Four Men Indicted In Online Ticket Scam
Four men who allegedly snagged millions of concert and sports tickets with an elaborate computer scam will have to defend themselves against federal prosecutors.
A 43-count indictment was handed down on February 23 and unsealed today, pinning the scam on Kenneth Lowson, 40, Kristofer Kirsch, 37, and Faisal Nahdi, 36, all of Los Angeles, as well as Joel Stevenson, 37, of Alameda, California. They face conspiracy to commit wire fraud and to gain unauthorized access to computer systems, plus 42 counts of wire fraud, gaining unauthorized access to computer systems, and causing damage to computers in interstate commerce.
The men allegedly enlisted hackers and used a network of computers to trick Ticketmaster and other Web sites into thinking all the purchases were coming from humans. They even managed to stump the "Captcha" tests where you have to copy obscured words into a text field to prove you're not a robot.
These methods allowed them to evade the sites' purchase limitations. The indictment claims that the defendants bought more than 1.5 million tickets overall to concerts and sporting events, including 440 tickets for a July 2008 Bruce Springsteen concert.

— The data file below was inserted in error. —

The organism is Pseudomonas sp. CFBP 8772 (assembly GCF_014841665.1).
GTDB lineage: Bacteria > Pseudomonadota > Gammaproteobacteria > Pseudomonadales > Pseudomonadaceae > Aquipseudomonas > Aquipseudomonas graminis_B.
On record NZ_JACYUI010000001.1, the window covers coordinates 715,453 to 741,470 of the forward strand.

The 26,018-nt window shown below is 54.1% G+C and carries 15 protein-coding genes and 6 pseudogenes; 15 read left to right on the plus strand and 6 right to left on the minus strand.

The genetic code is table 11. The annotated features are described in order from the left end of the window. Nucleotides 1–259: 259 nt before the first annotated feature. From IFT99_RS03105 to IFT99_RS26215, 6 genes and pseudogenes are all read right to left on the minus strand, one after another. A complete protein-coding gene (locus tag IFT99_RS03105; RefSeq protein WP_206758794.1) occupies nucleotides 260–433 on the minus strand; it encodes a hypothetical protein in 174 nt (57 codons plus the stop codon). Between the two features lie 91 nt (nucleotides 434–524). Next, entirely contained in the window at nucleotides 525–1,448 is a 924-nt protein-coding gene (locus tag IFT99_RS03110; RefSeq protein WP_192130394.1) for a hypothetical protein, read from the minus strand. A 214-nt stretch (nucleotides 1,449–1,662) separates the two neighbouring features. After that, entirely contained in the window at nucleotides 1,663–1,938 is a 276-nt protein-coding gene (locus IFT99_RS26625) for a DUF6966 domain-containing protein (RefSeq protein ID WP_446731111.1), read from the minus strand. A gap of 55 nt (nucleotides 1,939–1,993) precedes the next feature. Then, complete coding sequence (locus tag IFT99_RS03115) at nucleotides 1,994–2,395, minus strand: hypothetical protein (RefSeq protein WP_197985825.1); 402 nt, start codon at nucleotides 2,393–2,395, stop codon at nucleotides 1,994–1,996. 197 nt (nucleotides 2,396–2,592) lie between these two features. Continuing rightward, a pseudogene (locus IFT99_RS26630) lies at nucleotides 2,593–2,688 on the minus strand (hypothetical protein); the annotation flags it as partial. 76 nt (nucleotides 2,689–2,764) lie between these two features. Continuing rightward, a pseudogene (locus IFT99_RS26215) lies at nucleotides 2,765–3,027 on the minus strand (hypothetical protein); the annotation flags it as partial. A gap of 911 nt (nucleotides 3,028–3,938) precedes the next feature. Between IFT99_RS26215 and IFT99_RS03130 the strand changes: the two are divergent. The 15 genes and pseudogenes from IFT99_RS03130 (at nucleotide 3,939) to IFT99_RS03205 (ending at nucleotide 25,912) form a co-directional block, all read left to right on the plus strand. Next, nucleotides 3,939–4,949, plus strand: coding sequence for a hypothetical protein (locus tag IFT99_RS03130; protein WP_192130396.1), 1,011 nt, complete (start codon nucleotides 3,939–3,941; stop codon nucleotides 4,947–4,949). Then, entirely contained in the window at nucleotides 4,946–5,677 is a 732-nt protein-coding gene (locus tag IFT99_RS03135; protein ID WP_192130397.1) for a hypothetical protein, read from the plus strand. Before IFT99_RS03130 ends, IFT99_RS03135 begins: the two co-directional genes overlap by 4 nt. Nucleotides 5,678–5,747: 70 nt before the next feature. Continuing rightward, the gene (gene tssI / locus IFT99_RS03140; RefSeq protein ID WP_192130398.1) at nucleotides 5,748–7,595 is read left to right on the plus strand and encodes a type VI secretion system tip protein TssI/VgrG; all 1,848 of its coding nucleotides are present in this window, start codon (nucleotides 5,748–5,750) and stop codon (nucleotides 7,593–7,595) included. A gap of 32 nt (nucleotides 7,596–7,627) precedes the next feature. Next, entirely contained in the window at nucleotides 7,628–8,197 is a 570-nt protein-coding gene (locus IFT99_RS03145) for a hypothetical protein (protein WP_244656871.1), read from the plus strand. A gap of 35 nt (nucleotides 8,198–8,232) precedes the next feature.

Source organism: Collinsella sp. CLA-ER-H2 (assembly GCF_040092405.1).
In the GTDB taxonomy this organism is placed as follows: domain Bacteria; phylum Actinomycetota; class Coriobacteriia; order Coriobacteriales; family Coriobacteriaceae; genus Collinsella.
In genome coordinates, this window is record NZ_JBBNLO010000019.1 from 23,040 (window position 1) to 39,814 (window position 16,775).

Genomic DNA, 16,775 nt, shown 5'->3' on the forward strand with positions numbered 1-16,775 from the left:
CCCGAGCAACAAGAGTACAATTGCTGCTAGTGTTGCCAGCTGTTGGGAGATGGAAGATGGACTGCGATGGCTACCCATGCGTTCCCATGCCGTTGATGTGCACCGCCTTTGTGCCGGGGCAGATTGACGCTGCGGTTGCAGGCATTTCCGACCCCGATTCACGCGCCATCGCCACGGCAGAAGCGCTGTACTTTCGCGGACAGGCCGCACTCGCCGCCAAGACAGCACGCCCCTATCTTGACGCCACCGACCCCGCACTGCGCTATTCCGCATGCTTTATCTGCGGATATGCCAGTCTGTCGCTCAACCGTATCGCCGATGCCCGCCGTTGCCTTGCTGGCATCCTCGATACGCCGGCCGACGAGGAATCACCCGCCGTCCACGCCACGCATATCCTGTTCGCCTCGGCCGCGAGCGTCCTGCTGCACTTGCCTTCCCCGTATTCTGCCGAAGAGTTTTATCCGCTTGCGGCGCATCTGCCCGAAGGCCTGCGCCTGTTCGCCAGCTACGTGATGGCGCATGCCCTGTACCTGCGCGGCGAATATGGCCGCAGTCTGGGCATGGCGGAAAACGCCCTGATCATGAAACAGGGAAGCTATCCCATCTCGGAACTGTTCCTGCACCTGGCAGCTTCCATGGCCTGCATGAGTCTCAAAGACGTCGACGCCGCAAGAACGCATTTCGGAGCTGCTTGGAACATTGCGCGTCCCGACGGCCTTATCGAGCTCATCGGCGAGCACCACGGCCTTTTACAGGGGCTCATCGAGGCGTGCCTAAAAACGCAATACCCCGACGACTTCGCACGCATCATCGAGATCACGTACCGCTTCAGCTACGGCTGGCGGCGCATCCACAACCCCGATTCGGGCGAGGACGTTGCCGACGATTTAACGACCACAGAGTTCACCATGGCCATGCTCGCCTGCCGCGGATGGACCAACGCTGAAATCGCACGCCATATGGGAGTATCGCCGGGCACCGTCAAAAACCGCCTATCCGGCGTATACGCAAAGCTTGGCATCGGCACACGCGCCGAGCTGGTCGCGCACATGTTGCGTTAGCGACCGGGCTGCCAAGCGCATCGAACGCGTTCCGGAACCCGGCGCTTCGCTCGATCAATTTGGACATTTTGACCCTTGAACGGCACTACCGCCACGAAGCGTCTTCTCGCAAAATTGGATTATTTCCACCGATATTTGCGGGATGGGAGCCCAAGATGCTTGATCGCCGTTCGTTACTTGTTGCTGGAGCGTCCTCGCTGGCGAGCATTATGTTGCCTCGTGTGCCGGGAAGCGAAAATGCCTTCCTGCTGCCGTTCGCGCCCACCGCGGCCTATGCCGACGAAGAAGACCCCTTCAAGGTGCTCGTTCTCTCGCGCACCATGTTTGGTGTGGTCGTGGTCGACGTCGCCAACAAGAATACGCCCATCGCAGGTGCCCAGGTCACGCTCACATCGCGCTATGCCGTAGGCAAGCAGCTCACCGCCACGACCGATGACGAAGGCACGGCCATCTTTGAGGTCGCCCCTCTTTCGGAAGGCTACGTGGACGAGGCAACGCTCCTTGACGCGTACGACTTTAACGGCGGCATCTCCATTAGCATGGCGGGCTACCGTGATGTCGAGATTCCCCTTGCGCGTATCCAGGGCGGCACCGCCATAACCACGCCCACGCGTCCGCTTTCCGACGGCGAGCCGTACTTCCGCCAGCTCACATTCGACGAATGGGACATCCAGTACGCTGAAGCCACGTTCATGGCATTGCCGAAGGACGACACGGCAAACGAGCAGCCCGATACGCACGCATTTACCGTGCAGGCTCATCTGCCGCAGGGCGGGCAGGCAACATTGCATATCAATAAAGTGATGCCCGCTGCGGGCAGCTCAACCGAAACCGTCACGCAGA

Then, they allegedly resold the tickets to brokers, sometimes for $1,000 more than face value.
I want to be really mad at these guys, if they're found guilty, because high-demand tickets can be so hard to get, and it's frustrating when those same tickets almost immediately appear on resale sites such as StubHub and TicketsNow. But I know they're just gaming a system that's already broken to begin with.
It's not as if federal prosecutors are trying to shut down scalping. If these guys go to jail, you'll still be forced to spend $500 to see Springsteen because you couldn't get into Ticketmaster the moment the tickets went on sale. And you'll buy those resold tickets at TicketsNow, which Ticketmaster owns. Even Ticketmaster's hands aren't clean, recently settling a case with the Federal Trade Commission where the site allegedly funneled people to TicketsNow without being clear about the difference between sites.
I suppose it's good that there may be fewer sets of hands grabbing up all the concert tickets, but don't expect much to change.